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cashinmattress

Bankrupt Britain Trades On Goodwill

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Bankrupt Britain trades on goodwill

Britain is slipping ever deeper into the red. Government borrowing hit £13.5bn in June, the highest figure on record for that month. In the first three months of the fiscal year, borrowing doubled year-on-year to £41bn (£700 for every citizen) as tax revenues crumbled by 10% – faster than the Budget anticipated – and social security spending rose. Government debt is now a record £799bn – 56.6% of GDP.

What the commentators said

At this rate, borrowing is broadly on course to meet the Chancellor's full-year target of £175bn, said Capital Economics. But with "the full hit from the recession" yet to feed through, an even bigger total of £200bn looks likely. And we can't count on a rapid improvement over the next few years, said Gary Duncan in The Times. Think tank, the National Institute of Economic and Social Research, warns that with a lacklustre recovery in the offing, by 2013-14 the deficit could still be around £120bn, a fifth higher than the government expects. And that’s only if future public spending is tightened more than currently envisaged.

With public debt "vaulting" towards 100% of GDP and no clear plan on how public finances will be brought back under control, "Britain is lucky" that foreign investors have not imposed higher interest rates on gilts, as Ambrose Evans-Pritchard pointed out in The Sunday Telegraph. The International Monetary Fund (IMF) warned last week that "this benefit of the doubt is not going to last forever".

Higher long-term interest rates would raise the cost of state borrowing and interest payments and undermine growth. There could even be a "strike by gilt buyers", followed by a sterling crisis, said Alex Brummer in the Daily Mail. When investors decided in the 1970s that they would no longer fund Britain's deficits because fiscal policy remained too loose for too long, the IMF had to step in, added Mansoor Mohi-uddin of UBS.

The "danger signals are flashing", said Liam Halligan in The Sunday Telegraph. Since March, when quantitative easing began, gilt yields have climbed (as prices have fallen) even although the Bank of England has snapped up almost half the gilts the government has issued.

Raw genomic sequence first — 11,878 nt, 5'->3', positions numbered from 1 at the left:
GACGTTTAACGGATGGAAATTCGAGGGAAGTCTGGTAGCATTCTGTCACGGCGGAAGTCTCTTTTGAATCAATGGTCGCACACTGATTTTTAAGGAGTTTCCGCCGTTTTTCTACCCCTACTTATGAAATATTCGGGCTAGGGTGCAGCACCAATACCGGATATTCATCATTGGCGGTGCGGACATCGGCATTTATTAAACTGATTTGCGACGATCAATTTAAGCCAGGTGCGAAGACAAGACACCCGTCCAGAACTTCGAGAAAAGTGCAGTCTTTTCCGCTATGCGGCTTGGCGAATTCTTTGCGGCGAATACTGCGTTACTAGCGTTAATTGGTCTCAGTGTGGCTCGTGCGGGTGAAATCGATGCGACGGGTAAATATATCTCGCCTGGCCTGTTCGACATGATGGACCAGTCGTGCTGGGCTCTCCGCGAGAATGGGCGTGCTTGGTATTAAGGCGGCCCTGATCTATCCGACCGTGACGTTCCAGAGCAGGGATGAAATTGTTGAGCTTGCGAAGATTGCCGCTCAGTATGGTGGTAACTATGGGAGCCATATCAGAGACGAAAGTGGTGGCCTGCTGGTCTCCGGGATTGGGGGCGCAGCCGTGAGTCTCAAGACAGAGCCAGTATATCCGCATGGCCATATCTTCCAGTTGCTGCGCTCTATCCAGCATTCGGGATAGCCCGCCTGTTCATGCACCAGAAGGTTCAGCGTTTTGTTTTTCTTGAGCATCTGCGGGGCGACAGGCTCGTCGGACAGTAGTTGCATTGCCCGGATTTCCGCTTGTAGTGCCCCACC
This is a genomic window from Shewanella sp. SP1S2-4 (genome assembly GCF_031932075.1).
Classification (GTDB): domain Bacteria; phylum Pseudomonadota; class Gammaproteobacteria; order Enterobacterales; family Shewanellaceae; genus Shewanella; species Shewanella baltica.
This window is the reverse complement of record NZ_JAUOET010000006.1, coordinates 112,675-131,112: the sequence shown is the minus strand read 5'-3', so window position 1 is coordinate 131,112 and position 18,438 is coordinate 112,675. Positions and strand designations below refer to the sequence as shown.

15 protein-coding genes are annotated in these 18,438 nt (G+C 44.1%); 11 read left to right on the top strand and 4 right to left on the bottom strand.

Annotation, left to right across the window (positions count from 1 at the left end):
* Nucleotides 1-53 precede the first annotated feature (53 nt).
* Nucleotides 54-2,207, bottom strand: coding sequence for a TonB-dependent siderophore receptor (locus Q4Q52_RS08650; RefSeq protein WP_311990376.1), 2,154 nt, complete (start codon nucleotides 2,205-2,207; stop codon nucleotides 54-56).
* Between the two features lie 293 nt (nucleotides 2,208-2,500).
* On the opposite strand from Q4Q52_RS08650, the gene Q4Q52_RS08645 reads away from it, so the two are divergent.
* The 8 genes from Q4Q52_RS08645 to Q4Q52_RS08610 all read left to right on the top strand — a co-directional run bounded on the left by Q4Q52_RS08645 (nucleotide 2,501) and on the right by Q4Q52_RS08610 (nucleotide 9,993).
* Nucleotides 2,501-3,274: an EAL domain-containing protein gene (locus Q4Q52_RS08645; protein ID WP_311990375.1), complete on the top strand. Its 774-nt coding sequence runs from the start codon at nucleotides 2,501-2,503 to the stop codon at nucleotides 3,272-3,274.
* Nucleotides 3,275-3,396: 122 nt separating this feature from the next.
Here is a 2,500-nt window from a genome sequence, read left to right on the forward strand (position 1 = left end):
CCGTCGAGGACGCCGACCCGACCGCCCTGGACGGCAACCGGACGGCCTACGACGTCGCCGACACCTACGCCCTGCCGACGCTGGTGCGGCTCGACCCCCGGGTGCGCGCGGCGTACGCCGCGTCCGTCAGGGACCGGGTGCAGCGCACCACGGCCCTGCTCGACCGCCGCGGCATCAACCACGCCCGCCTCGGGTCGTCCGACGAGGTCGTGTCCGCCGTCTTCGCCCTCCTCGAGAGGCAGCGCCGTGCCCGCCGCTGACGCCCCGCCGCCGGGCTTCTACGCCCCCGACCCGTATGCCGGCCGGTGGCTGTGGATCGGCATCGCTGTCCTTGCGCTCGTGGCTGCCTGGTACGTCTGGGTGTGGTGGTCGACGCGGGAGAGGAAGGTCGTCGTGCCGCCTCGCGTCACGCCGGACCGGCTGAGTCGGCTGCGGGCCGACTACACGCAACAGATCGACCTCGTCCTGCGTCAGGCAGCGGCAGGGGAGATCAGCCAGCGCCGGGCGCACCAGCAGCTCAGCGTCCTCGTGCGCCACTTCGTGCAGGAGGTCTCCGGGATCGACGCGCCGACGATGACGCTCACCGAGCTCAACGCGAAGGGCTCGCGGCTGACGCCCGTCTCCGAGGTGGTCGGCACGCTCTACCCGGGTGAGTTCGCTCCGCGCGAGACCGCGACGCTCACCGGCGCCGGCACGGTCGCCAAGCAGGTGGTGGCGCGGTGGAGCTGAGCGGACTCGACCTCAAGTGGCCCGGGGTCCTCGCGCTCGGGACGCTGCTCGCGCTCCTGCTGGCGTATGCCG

And the vast global supply of debt hardly helps; the UK is set to borrow three times as much as Italy, and twice as much as Germany and France this year. "If Britain can escape with a gentle rise in gilt yields," rather than a "steep and sudden" jump, said Nils Pratley in The Guardian, "we'll be doing well".

How is having Gordo in charge in any way encouraging for those looking to buy up our debt?

In time, and it will happen, foreign investment will drop us; or, the IMF will step in and force government to take the radical cost cutting and tax gathering measures we require.

Until then expect much more debt to be placed on your kids backs.

EDIT: Whose whose whose

Edited by cashinmattress

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Bankrupt Britain trades on goodwill

How is having Gordo in charge in any way encouraging for those looking to buy up our debt?

In time, and it will happen, foreign investment will drop us; or, the IMF will step in and force government to take the radical cost cutting and tax gathering measures we require.

Until then expect much more debt to be placed on your kids backs.

were all being kept afloat with central bank currency swaps from freshly printed currency

cant carry on for much longer

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Bankrupt Britain trades on goodwill

How is having Gordo in charge in any way encouraging for those looking to buy up our debt?

In time, and it will happen, foreign investment will drop us; or, the IMF will step in and force government to take the radical cost cutting and tax gathering measures we require.

Until then expect much more debt to be placed on your kids backs.

Whose WHOSE WHOSE

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I would also suggest the good will could be down to the fear of the losses if the UK fails, considering the size of some of our banks, I doubt the US would stay afloat if we went under.

I suspect that there are some very good games of pass the parcel going on between our central bankers all in secret to keep the ponzi global economy afloat.

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no, we are trading on the fact that taxpayers can pay up for the next 10 years at least.

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